When my husband and I had been married for a couple of years we were thinking about what’s next? Maybe we’ll found a family, have children and continue our careers. We’ll look like our parents, who are wonderful people. But that road ahead of us was well traced already. And we had this idea of traveling around the world. We formulated this project and saved for months. We quit our jobs. And we left our home. I was 23. We’ve lived fantastic encounters in many different countries. What I remember from those times were the people we met.

1996 to 1997 Product Manager at DIM. 1997 to 1999 18-month sailing around The Atlantic Ocean.

In business when the path isn’t well traced, you have to trust in your skills and in your ability to succeed. Sometimes it’s really challenging in situations when there’s a lack of trust. Either when I don’t feel trusted or if I feel that I can’t trust someone because we don’t play by the same rules. These are the hardest situations for me. But if there is trust and confidence you can do something you haven’t done before. It’s really very, very rewarding to realize that you can take a road you’ve never followed before. You can bring value to your work environment and to the brand you take care of. You do this by making sure good ideas are spotted and relying on the people that you work with. These are the keys to success.

When you enter a road that is not already well traced, you have to stress the power of collective. You have to get the new ideas that appear and nurture them so they can become the ideas that are powerful and successful.

Empowerment and Sustainability

I think we can make a difference. It’s a matter of integrity. What matters in our personal life matters in our work life too. Because empowerment and sustainability are so important to me as a person, they are also important at work. No brand can avoid those topics, or should avoid those topics today. That’s why I’m so happy at Ruinart, which I joined a year ago. Ruinart is championing sustainability and manages to craft a sustainable luxury. It’s nice that everything Ruinart does is very beautiful. It has this elegant simplicity. Ruinart has been eco-designing everything, every element of packaging with a continuous improvement approach for over 10 years, long before I joined. This beautiful jewel is also the result of its commitment to sustainability.

2000 to 2013 Successive Global Marketing roles. Led creation of Rouge G lipstick. Moved family to Asia to lead Asia Pacific marketing. 2013 to 2019 Brand Director at Hennessy. World leader in luxury spirits. Led turnaround in pivot brand. Hennessy V.S.O.P.

Evolutions and Redefinitions

Marketing used to be brand centric, then it moved to more consumer centric activities. Because I work in luxury marketing, it’s not just looking at what consumers demand but also what truly motivates and has meaning for them so we offer products and services that embrace those insights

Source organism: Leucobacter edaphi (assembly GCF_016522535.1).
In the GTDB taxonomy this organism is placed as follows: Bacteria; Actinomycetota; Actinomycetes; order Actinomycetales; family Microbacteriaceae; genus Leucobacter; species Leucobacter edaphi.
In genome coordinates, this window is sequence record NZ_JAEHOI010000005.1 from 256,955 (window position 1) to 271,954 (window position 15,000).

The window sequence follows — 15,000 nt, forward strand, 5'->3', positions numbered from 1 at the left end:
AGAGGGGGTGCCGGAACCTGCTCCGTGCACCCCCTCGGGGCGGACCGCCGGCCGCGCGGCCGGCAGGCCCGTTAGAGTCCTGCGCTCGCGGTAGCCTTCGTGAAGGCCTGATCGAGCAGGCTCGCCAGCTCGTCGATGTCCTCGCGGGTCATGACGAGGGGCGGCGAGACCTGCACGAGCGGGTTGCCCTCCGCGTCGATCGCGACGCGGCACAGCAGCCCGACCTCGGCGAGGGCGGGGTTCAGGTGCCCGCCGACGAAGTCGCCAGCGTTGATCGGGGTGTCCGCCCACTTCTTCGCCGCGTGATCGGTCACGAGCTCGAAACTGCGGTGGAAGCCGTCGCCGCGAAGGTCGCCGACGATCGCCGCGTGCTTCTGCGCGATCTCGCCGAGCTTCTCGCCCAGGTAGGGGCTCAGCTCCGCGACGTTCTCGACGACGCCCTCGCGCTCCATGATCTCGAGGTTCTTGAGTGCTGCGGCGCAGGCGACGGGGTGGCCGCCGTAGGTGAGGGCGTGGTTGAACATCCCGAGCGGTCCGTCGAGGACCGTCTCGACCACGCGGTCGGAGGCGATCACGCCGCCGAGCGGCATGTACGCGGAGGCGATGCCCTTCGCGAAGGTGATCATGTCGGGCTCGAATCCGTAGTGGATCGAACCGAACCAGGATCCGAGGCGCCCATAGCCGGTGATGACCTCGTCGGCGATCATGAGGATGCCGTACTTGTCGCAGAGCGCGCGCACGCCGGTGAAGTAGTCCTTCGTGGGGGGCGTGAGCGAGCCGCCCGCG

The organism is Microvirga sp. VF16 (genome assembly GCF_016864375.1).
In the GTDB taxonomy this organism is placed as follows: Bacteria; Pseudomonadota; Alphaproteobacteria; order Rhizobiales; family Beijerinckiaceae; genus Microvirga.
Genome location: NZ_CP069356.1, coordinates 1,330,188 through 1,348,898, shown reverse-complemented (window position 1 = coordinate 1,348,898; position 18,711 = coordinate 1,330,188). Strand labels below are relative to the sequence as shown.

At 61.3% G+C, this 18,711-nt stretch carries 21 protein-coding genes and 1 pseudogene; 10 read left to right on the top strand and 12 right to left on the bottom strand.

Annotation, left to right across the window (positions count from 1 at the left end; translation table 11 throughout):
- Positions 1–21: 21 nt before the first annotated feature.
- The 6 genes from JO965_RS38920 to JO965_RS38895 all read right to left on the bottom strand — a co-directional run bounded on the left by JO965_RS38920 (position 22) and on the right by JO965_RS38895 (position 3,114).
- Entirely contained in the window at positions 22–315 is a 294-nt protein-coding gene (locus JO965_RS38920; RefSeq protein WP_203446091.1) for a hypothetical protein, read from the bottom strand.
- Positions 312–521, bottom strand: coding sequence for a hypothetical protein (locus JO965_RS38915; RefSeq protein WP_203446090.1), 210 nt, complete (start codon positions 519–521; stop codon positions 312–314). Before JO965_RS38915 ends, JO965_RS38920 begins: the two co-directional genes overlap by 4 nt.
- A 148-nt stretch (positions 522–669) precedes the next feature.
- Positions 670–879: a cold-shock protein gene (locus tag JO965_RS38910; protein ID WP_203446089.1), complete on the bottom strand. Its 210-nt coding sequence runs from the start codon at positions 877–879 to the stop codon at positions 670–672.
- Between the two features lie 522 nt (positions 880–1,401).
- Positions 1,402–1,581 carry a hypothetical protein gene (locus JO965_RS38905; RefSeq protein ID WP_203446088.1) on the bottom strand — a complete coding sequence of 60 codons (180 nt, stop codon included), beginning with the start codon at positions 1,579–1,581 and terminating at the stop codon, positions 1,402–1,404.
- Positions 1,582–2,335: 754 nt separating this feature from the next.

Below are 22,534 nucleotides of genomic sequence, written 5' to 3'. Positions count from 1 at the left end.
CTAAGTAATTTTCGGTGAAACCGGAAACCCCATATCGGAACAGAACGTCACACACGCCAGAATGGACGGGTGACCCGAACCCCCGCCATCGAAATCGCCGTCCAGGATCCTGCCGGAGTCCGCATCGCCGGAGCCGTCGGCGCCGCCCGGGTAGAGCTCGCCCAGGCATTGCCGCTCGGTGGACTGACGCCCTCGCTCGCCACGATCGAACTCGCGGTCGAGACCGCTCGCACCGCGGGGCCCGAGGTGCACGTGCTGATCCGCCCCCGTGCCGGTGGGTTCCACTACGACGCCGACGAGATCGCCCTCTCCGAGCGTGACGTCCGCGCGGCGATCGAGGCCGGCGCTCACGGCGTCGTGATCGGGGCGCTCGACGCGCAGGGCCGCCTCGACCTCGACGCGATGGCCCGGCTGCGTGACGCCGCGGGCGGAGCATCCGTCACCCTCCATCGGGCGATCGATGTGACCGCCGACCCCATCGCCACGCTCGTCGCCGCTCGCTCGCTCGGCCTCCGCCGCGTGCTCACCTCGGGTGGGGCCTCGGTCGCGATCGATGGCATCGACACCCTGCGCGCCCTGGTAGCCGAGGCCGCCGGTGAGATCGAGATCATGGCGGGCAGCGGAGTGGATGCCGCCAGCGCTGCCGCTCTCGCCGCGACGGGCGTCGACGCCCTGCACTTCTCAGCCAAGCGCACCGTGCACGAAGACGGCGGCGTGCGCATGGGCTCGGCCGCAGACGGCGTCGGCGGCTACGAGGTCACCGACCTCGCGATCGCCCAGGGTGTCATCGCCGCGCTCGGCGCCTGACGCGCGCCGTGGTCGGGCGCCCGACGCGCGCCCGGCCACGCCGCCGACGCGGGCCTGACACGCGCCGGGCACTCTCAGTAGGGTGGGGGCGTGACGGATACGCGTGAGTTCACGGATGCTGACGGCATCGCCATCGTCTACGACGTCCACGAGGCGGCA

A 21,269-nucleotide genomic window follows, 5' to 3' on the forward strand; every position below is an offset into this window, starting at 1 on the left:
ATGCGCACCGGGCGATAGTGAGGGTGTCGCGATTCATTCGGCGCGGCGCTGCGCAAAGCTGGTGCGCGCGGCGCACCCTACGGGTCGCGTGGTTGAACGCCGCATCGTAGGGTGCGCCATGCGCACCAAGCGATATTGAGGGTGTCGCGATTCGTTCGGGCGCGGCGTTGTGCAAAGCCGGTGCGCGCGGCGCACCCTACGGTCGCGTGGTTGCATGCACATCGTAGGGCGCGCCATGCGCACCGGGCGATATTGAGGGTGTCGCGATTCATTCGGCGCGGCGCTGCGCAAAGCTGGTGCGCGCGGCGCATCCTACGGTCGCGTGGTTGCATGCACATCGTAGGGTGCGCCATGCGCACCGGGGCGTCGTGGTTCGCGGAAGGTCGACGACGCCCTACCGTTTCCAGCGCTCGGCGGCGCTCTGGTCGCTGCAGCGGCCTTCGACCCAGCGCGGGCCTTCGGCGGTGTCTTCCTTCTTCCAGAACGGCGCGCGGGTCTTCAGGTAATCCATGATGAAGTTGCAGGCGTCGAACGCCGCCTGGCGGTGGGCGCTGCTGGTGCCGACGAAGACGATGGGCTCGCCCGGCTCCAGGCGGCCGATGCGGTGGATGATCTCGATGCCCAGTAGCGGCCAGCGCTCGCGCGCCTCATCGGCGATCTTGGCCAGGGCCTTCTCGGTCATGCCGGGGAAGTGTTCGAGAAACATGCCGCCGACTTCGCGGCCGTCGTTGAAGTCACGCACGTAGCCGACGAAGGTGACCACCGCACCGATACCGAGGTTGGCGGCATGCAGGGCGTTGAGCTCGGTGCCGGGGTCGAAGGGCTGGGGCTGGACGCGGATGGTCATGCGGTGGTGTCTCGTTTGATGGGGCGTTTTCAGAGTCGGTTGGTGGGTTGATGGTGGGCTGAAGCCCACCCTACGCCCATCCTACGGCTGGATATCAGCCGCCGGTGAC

I think consumers are beyond being at the center of everything. What really is important now for a brand is to be really relevant within different local communities.

Today, marketing is evolving from consumer centricity to brand as being a cultural agent interacting with communities. I think consumers are beyond being at the center of everything. What really is important now for a brand is to be really relevant within different local communities. By communities, I have in mind much more than demographics. Communities that are defined by their senses of interests, or by their commitments, or the way they see the future and how they want to impact the future. A community can be beyond geographies and generations

2020 to Present. Chief Marketing & Communications Office at Ruinart. A crown jewel of the LVMH group.

It’s the evolution of luxury to what I and many call a conscious luxury. People make carefully considered choices around what is genuinely important when they consume luxury. There’s a true redefinition of luxury that is happening today. COVID-19 has accelerated and accentuated trends that were there already. Today people are willing to spend more on the essential elements that enhance the quality and help the utility, the uniqueness, and sustainability of what they consume.

It’s a view of what I come back to as the job of marketing and marketers. There is an appreciation of the relationship our luxury choices have with the broader ecosystems surrounding them: the people and communities involved; the processes employed to create what we offer; the relationship it has with the planet. We’re moving to a luxury that adds up to more meaning than simply status as it used to be. It’s a luxury that enriches us.

To learn more about Violaine’s thoughts on the power – and responsibility – of brand and brand purpose, explore the CMO Club’s Virtual Roundtable on Brand Leadership: from Selling to Solving.